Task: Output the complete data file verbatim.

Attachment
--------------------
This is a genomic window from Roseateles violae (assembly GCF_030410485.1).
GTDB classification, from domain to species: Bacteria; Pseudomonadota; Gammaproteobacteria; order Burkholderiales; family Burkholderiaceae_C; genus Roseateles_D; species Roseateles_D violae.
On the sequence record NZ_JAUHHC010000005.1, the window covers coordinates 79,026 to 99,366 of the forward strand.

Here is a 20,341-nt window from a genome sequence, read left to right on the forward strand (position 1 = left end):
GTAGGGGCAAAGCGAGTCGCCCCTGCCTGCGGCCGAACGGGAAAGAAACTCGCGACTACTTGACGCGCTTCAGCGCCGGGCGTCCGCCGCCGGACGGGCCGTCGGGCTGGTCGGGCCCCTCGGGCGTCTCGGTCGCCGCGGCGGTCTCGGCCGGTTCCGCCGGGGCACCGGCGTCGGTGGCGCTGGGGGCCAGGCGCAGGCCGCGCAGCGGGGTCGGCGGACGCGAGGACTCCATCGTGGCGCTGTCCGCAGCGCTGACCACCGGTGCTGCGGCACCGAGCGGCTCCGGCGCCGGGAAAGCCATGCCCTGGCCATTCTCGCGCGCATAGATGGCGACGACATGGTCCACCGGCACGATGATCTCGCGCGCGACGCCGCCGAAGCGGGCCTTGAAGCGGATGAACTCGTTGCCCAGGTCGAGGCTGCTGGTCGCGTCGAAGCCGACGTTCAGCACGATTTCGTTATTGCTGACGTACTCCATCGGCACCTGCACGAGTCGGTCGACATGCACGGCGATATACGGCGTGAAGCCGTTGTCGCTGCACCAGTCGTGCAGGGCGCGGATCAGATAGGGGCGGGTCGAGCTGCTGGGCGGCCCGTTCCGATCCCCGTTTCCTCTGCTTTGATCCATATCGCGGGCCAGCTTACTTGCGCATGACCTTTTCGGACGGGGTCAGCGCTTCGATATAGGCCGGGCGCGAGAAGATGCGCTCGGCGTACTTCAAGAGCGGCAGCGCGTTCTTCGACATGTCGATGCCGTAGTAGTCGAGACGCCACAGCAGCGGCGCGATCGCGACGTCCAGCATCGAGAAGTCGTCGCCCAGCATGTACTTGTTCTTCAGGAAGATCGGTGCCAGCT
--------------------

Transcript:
This is a genomic window from Roseateles violae (assembly GCF_030410485.1).
GTDB classification, from domain to species: Bacteria; Pseudomonadota; Gammaproteobacteria; order Burkholderiales; family Burkholderiaceae_C; genus Roseateles_D; species Roseateles_D violae.
On the sequence record NZ_JAUHHC010000005.1, the window covers coordinates 79,026 to 99,366 of the forward strand.

Here is a 20,341-nt window from a genome sequence, read left to right on the forward strand (position 1 = left end):
GTAGGGGCAAAGCGAGTCGCCCCTGCCTGCGGCCGAACGGGAAAGAAACTCGCGACTACTTGACGCGCTTCAGCGCCGGGCGTCCGCCGCCGGACGGGCCGTCGGGCTGGTCGGGCCCCTCGGGCGTCTCGGTCGCCGCGGCGGTCTCGGCCGGTTCCGCCGGGGCACCGGCGTCGGTGGCGCTGGGGGCCAGGCGCAGGCCGCGCAGCGGGGTCGGCGGACGCGAGGACTCCATCGTGGCGCTGTCCGCAGCGCTGACCACCGGTGCTGCGGCACCGAGCGGCTCCGGCGCCGGGAAAGCCATGCCCTGGCCATTCTCGCGCGCATAGATGGCGACGACATGGTCCACCGGCACGATGATCTCGCGCGCGACGCCGCCGAAGCGGGCCTTGAAGCGGATGAACTCGTTGCCCAGGTCGAGGCTGCTGGTCGCGTCGAAGCCGACGTTCAGCACGATTTCGTTATTGCTGACGTACTCCATCGGCACCTGCACGAGTCGGTCGACATGCACGGCGATATACGGCGTGAAGCCGTTGTCGCTGCACCAGTCGTGCAGGGCGCGGATCAGATAGGGGCGGGTCGAGCTGCTGGGCGGCCCGTTCCGATCCCCGTTTCCTCTGCTTTGATCCATATCGCGGGCCAGCTTACTTGCGCATGACCTTTTCGGACGGGGTCAGCGCTTCGATATAGGCCGGGCGCGAGAAGATGCGCTCGGCGTACTTCAAGAGCGGCAGCGCGTTCTTCGACATGTCGATGCCGTAGTAGTCGAGACGCCACAGCAGCGGCGCGATCGCGACGTCCAGCATCGAGAAGTCGTCGCCCAGCATGTACTTGTTCTTCAGGAAGATCGGTGCCAGCT